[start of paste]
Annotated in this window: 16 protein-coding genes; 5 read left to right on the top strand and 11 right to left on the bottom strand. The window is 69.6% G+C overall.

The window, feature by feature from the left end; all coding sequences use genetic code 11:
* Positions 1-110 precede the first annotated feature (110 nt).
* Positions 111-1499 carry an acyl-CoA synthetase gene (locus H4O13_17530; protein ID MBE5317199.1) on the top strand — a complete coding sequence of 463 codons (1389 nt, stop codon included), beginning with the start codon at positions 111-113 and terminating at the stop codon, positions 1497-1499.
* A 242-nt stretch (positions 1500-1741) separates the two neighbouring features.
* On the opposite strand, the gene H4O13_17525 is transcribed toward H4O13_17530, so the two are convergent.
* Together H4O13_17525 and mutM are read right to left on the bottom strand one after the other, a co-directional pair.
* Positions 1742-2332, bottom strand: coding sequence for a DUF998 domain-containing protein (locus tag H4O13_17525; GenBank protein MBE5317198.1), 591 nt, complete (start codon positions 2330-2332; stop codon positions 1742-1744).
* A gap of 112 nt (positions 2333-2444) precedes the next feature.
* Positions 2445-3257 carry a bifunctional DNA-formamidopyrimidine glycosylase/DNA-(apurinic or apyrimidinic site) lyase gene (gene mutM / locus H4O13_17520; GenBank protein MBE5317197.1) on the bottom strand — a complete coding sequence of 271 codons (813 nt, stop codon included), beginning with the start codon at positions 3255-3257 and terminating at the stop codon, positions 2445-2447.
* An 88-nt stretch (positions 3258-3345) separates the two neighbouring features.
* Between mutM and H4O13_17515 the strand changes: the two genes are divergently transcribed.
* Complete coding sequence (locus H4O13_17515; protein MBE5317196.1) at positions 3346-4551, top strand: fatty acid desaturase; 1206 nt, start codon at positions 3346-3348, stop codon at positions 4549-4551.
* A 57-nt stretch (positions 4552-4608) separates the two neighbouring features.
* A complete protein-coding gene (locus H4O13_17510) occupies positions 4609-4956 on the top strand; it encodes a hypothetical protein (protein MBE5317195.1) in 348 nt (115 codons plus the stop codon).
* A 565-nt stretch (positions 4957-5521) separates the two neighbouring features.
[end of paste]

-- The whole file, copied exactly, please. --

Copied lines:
Annotated in this window: 16 protein-coding genes; 5 read left to right on the top strand and 11 right to left on the bottom strand. The window is 69.6% G+C overall.

The window, feature by feature from the left end; all coding sequences use genetic code 11:
* Positions 1-110 precede the first annotated feature (110 nt).
* Positions 111-1499 carry an acyl-CoA synthetase gene (locus H4O13_17530; protein ID MBE5317199.1) on the top strand — a complete coding sequence of 463 codons (1389 nt, stop codon included), beginning with the start codon at positions 111-113 and terminating at the stop codon, positions 1497-1499.
* A 242-nt stretch (positions 1500-1741) separates the two neighbouring features.
* On the opposite strand, the gene H4O13_17525 is transcribed toward H4O13_17530, so the two are convergent.
* Together H4O13_17525 and mutM are read right to left on the bottom strand one after the other, a co-directional pair.
* Positions 1742-2332, bottom strand: coding sequence for a DUF998 domain-containing protein (locus tag H4O13_17525; GenBank protein MBE5317198.1), 591 nt, complete (start codon positions 2330-2332; stop codon positions 1742-1744).
* A gap of 112 nt (positions 2333-2444) precedes the next feature.
* Positions 2445-3257 carry a bifunctional DNA-formamidopyrimidine glycosylase/DNA-(apurinic or apyrimidinic site) lyase gene (gene mutM / locus H4O13_17520; GenBank protein MBE5317197.1) on the bottom strand — a complete coding sequence of 271 codons (813 nt, stop codon included), beginning with the start codon at positions 3255-3257 and terminating at the stop codon, positions 2445-2447.
* An 88-nt stretch (positions 3258-3345) separates the two neighbouring features.
* Between mutM and H4O13_17515 the strand changes: the two genes are divergently transcribed.
* Complete coding sequence (locus H4O13_17515; protein MBE5317196.1) at positions 3346-4551, top strand: fatty acid desaturase; 1206 nt, start codon at positions 3346-3348, stop codon at positions 4549-4551.
* A 57-nt stretch (positions 4552-4608) separates the two neighbouring features.
* A complete protein-coding gene (locus H4O13_17510) occupies positions 4609-4956 on the top strand; it encodes a hypothetical protein (protein MBE5317195.1) in 348 nt (115 codons plus the stop codon).
* A 565-nt stretch (positions 4957-5521) separates the two neighbouring features.